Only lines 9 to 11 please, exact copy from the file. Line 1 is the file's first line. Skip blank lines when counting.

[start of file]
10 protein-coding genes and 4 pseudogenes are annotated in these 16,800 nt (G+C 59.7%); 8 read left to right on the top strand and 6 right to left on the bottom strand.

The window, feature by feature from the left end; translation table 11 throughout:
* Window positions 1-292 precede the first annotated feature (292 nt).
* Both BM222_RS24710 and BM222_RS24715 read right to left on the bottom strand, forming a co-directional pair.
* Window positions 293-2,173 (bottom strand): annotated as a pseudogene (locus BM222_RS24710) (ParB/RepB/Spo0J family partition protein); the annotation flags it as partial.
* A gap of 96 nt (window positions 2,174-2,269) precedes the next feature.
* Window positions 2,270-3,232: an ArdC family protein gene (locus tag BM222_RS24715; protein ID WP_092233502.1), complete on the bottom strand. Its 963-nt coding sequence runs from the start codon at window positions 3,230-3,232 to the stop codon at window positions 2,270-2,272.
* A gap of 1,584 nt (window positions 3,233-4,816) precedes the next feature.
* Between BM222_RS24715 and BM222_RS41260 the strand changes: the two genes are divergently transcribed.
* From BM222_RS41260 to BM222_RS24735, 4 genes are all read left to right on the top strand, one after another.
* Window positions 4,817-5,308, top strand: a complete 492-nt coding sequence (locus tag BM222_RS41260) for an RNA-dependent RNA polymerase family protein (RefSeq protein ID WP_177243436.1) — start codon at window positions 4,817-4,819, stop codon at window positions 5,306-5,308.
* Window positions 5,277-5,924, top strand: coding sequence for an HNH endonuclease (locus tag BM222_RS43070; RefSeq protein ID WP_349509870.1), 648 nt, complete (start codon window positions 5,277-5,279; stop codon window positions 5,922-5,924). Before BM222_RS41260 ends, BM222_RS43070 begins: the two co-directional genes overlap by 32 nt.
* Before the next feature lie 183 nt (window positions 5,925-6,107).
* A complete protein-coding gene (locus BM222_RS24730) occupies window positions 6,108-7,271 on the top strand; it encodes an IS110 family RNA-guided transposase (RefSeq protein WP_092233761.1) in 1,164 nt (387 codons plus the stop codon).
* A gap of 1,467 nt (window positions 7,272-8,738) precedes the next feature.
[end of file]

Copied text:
* Between BM222_RS24715 and BM222_RS41260 the strand changes: the two genes are divergently transcribed.
* From BM222_RS41260 to BM222_RS24735, 4 genes are all read left to right on the top strand, one after another.
* Window positions 4,817-5,308, top strand: a complete 492-nt coding sequence (locus tag BM222_RS41260) for an RNA-dependent RNA polymerase family protein (RefSeq protein ID WP_177243436.1) — start codon at window positions 4,817-4,819, stop codon at window positions 5,306-5,308.